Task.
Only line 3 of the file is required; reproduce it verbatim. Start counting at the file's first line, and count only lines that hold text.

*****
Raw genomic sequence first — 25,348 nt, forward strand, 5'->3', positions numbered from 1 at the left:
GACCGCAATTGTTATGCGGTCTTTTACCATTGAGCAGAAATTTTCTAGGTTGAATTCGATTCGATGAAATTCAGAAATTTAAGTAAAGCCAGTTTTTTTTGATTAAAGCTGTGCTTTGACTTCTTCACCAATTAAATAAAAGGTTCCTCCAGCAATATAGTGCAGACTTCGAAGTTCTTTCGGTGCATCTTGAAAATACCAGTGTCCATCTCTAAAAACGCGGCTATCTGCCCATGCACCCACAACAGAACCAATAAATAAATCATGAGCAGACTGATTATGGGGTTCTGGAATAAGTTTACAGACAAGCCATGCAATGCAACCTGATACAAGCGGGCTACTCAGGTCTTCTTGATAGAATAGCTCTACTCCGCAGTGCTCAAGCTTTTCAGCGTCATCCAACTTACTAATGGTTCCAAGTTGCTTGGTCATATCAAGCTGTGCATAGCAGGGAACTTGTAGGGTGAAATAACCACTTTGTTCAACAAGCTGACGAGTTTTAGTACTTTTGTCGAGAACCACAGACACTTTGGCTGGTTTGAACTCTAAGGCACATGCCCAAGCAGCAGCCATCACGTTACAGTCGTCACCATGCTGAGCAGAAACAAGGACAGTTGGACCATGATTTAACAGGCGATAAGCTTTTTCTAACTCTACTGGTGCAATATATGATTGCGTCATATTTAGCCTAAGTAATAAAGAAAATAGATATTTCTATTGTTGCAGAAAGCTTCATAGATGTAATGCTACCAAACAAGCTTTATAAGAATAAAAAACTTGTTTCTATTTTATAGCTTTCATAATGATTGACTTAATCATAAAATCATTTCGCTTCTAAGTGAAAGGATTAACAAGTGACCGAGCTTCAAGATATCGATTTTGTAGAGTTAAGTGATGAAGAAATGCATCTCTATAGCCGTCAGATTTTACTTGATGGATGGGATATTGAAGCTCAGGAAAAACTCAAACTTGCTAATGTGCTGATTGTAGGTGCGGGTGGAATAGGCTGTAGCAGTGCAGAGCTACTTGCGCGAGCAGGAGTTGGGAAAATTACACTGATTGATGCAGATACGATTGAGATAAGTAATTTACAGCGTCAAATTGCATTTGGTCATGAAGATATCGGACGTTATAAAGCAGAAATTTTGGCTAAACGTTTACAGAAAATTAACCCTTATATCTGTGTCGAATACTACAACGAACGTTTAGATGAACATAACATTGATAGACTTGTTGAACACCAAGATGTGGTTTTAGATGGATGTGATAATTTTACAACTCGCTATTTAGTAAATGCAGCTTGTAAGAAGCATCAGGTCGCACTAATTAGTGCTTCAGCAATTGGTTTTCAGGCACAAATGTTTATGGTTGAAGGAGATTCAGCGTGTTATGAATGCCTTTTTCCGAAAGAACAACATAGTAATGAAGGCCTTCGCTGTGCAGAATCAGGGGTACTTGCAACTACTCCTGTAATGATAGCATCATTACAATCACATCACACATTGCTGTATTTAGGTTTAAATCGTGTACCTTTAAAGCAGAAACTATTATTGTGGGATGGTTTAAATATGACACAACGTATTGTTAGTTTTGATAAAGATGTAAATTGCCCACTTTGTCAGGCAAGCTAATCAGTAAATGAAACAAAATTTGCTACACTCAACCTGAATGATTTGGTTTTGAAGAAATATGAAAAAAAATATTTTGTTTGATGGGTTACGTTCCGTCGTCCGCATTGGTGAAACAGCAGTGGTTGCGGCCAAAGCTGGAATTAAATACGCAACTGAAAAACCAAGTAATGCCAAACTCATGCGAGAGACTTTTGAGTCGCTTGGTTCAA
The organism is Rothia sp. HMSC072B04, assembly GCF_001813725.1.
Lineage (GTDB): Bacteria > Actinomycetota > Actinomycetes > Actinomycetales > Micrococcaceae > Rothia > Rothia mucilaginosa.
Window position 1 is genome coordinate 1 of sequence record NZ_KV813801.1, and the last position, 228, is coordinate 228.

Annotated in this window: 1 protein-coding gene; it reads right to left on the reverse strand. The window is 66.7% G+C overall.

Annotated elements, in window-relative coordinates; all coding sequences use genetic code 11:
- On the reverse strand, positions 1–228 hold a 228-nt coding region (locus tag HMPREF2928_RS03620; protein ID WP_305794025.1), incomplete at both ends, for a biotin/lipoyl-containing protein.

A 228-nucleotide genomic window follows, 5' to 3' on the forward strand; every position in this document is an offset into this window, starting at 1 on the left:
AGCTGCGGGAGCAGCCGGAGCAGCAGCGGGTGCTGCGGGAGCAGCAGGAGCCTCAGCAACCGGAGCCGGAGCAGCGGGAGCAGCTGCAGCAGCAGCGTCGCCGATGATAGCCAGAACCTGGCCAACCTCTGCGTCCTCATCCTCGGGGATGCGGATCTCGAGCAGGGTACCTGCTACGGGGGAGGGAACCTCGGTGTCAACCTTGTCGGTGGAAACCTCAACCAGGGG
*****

The organism is Rothia sp. HMSC072B04, assembly GCF_001813725.1.